"Grief will take as long as it takes," wrote Rusty Berkus in To Heal Again: Towards Serenity and the Resolution of Grief. "There is no right way to grieve — there is just your way."
There is one hard and fast rule when it comes to coping with the death of someone you know: there are no rules.
I recently received a very sad phone call from Rebecca Claunch's sister about Rebecca's untimely passing. Rebecca and I became acquainted because of her desire to write articles for the dental hygiene profession. We began exchanging e-mails and ideas on how her messages could be shared with a bigger audience.
Rebecca began writing for RDH eVillage last fall, and below are links to some of her articles. She and I shared a brief yet extraordinary synergy because she was filled with passion and had a sagacious way of viewing dental hygiene. Her polished and concise style captured the reader (her articles consistently received rave reviews and comments), and her articles were pure, understandable, and pertinent. Rebecca was beginning a new journey in her already fulfilled life, and it was with a heavy heart that I learned of her untimely passing.
Rebecca will be missed by those who knew her and those who read her written word. Her thoughts and passions cannot be extinguished. She gave her sprit and energy to the profession of dental hygiene. We can honor her memory by reading and embracing all she gave to us. My life has been enhanced because our paths crossed.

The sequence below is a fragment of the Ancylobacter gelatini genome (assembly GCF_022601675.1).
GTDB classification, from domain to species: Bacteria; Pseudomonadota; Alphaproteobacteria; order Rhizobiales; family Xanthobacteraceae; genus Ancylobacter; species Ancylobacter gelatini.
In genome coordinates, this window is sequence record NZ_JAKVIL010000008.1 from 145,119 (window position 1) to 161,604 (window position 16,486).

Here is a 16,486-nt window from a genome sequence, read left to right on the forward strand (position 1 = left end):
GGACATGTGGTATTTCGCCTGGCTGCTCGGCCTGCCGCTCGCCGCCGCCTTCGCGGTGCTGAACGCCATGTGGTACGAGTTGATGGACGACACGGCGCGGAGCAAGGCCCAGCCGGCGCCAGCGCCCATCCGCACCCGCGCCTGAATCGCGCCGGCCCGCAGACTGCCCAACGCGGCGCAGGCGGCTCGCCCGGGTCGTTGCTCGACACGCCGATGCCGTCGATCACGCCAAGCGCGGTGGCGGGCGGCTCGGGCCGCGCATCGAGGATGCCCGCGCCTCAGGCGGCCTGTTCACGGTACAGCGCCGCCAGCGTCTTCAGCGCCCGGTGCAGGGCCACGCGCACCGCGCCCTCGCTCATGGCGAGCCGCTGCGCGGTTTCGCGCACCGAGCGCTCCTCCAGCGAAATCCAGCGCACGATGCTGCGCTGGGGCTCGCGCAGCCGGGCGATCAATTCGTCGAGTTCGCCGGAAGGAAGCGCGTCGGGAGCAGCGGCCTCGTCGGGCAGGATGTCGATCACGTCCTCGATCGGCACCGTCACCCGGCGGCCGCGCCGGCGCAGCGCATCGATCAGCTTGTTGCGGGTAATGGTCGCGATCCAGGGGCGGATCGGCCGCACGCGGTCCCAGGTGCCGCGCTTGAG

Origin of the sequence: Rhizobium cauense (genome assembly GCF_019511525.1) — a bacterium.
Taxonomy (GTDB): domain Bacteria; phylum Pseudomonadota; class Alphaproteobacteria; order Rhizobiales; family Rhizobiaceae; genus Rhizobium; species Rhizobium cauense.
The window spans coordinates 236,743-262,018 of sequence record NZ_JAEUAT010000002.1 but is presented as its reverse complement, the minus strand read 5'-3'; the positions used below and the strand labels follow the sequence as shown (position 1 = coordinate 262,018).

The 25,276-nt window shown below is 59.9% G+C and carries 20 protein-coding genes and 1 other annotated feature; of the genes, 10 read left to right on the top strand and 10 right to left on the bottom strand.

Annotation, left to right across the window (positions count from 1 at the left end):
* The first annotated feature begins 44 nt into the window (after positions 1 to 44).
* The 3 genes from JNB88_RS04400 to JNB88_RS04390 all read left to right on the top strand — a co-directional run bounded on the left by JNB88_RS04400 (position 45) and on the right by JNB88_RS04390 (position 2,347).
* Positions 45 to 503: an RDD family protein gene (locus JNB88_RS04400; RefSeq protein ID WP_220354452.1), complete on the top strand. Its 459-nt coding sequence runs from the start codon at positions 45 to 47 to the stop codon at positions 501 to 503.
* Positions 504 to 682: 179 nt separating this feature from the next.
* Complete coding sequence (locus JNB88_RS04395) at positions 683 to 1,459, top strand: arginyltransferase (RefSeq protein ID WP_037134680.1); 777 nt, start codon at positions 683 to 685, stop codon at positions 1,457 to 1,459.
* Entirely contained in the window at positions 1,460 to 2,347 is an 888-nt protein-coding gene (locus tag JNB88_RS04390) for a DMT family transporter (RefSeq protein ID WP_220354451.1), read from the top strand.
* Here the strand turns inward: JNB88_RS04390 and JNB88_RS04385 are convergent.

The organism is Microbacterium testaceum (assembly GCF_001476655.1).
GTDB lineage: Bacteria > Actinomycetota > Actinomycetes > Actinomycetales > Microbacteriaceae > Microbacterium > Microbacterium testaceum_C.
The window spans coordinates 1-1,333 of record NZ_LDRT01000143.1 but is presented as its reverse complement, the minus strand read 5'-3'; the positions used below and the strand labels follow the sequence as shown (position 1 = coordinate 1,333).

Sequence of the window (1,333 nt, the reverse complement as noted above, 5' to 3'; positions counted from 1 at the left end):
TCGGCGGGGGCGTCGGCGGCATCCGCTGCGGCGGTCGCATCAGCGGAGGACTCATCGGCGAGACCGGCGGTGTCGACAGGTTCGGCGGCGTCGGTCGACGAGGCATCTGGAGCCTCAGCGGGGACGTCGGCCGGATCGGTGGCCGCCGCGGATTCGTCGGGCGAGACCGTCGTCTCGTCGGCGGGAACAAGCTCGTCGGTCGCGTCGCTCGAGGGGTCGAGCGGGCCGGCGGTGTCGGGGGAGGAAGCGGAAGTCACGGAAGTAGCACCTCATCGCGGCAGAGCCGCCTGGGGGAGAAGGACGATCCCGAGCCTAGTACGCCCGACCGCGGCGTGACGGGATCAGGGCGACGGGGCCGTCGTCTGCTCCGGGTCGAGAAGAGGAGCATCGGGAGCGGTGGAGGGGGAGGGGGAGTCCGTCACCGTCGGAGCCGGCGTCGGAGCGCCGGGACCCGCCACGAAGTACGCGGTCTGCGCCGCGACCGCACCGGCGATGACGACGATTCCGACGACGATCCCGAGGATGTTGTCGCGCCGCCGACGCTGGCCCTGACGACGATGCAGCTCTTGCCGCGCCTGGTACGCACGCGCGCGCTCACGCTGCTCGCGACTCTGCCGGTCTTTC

Every death is different and every relationship is different, so the way each of us experiences loss and grief is different. Grief is a journey, and when someone dies, those of us who mourn will take that journey in a unique way. It's a journey through some of the most emotionally intense and painful passages of life, and sometimes it will seem as if nothing and no one can help. However, there are some common guidelines that can serve as an anchor to anyone who is suffering through loss.
• Do not expect too much of yourself, at least for a while.
• Be gentle with yourself and let go of ideas of the "right" thing to do or the "right" way to behave.
• Seek support. Ask friends to help you with practical details, as well as just by sitting and listening.
• Don't be afraid to talk about your loss and about the person who died. This is an important part of the grieving process. When it comes to death, silence is not always golden. If a friend is uncomfortable with your stories, find friends who can be there.
• Don't be afraid to seek help if your pain or depression becomes more than you can bear. Sometimes our friends can't give us the help and support we need.
• Remember that a person dies, but a relationship doesn't. Although the person you love is gone, he or she lives on in you.
My earnest request is that you take control of your health and become a "health learner." As Ellen Langer, author of Counter Clockwise: Mindful Health and the Power of Possibility wrote, "While death may be inevitable and life after death unknowable, we certainly can influence life before death."
Kristine A. Hodsdon, RDH, BS
Director, RDH eVillage
Articles by Rebecca Claunch